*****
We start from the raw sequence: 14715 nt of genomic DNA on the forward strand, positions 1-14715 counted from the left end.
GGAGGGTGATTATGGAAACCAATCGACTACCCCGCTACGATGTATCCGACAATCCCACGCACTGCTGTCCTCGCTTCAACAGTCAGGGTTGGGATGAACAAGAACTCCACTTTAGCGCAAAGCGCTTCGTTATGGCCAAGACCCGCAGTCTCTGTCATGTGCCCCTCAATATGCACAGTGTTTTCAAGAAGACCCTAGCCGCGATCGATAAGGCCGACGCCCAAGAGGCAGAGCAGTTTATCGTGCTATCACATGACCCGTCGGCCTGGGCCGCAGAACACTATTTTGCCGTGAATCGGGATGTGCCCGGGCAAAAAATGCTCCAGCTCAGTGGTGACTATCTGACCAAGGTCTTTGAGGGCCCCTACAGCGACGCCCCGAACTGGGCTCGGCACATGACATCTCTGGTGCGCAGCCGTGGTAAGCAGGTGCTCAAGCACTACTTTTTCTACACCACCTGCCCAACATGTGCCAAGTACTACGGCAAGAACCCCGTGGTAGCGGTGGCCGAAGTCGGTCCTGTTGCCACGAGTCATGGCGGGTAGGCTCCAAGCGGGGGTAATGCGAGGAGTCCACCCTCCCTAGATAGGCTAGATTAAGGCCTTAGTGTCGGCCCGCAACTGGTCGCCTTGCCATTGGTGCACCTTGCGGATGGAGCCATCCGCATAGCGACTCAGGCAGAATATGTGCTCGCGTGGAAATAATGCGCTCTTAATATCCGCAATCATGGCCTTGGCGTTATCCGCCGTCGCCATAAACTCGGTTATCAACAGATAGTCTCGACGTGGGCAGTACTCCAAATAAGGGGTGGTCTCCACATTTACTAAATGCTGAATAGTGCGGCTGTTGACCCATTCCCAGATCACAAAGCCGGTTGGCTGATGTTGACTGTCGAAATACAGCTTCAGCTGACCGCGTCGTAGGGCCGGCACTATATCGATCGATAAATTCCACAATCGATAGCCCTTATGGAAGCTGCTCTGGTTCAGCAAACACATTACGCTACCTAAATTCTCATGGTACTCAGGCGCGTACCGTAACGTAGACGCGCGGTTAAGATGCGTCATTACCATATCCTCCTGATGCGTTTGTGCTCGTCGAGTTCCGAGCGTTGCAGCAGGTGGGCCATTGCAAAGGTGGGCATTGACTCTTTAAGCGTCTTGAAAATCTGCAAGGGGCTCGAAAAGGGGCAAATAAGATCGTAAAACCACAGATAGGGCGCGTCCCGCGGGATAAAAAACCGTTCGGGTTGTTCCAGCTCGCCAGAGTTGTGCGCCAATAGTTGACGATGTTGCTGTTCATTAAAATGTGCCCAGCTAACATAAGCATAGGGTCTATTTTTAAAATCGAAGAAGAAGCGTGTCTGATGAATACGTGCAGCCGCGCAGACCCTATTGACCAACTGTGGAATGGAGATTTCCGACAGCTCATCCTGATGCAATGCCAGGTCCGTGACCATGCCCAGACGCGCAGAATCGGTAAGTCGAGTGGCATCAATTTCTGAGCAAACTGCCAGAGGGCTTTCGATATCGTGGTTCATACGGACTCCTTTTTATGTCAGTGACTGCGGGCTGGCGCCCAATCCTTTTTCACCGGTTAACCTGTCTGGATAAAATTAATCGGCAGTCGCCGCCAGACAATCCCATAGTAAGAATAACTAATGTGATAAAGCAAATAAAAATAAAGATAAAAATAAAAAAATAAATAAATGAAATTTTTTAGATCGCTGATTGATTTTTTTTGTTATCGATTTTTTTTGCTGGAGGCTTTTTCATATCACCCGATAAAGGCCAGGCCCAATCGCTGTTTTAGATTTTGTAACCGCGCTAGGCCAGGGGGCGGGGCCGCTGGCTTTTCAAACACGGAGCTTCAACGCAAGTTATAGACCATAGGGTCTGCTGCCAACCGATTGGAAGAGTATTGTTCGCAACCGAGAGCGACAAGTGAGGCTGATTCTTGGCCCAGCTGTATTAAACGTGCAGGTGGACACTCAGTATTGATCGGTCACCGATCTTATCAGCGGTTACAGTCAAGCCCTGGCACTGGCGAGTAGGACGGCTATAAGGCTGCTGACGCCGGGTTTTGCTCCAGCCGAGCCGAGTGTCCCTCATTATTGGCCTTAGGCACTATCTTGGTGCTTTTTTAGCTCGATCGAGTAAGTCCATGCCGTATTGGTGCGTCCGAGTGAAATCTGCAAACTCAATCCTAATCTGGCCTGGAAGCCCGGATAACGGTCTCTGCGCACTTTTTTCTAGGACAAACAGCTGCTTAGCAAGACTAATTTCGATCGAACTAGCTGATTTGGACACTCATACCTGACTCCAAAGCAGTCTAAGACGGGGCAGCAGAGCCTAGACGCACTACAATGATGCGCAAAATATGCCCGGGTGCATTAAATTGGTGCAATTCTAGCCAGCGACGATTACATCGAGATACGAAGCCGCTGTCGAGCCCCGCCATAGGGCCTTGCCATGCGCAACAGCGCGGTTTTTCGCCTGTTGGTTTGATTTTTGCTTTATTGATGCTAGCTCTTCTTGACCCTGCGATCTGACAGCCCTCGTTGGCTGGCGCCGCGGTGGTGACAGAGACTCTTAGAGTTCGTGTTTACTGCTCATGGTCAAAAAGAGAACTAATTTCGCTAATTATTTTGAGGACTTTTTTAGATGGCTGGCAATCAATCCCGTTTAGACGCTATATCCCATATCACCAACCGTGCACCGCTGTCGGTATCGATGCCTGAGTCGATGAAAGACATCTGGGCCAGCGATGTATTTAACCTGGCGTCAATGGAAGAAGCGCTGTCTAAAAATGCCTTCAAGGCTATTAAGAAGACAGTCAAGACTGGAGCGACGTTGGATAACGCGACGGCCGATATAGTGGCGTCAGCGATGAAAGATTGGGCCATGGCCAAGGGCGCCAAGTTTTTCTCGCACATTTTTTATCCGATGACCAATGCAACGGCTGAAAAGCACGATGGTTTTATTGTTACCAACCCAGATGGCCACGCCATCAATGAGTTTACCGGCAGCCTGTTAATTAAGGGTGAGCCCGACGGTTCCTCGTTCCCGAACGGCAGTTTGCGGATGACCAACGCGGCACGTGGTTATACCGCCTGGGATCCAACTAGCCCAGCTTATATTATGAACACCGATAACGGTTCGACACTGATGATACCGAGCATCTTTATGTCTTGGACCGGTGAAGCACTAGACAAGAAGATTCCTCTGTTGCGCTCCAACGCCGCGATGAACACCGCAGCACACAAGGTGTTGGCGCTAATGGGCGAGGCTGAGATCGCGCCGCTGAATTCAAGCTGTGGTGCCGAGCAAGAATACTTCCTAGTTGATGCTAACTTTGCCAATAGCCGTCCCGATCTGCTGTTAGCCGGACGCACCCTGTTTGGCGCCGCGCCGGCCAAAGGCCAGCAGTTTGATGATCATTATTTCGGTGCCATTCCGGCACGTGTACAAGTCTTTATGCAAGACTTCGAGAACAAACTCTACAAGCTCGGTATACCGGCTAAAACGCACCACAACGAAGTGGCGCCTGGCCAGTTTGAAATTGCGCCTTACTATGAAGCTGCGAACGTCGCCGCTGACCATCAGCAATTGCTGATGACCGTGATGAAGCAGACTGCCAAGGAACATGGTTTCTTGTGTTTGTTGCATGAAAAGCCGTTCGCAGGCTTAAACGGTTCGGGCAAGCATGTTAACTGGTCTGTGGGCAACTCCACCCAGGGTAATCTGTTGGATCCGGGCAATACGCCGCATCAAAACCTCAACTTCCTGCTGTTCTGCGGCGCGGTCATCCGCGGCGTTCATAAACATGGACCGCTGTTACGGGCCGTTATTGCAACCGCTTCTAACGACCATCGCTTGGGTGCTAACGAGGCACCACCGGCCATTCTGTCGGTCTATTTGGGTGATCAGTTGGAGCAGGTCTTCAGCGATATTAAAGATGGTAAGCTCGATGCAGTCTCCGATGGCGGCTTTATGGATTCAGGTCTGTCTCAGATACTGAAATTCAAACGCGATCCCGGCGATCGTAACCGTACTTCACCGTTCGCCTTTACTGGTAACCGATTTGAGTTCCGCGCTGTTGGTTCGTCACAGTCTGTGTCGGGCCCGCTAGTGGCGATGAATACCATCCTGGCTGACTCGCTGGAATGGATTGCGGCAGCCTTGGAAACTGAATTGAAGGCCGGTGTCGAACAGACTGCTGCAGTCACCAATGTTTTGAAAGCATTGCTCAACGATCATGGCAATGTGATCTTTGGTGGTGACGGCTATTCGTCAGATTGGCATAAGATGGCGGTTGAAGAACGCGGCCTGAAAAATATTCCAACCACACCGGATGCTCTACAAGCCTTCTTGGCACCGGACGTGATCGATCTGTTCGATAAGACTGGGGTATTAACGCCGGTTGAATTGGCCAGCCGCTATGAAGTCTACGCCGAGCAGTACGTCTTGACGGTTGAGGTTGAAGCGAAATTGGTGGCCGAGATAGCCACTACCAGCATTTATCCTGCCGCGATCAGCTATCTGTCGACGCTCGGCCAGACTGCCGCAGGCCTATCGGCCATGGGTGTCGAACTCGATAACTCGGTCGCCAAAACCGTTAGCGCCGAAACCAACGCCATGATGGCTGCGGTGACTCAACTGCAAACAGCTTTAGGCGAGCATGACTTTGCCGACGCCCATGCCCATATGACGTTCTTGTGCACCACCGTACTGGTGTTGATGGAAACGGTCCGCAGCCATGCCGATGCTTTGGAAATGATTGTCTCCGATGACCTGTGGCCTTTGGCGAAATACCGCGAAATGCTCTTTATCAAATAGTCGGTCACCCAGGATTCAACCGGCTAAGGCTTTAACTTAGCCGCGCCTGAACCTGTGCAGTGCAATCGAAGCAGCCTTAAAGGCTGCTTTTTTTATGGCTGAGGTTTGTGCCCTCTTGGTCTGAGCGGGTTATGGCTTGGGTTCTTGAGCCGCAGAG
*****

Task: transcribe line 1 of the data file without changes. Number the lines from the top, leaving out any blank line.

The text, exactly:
We start from the raw sequence: 14715 nt of genomic DNA on the forward strand, positions 1-14715 counted from the left end.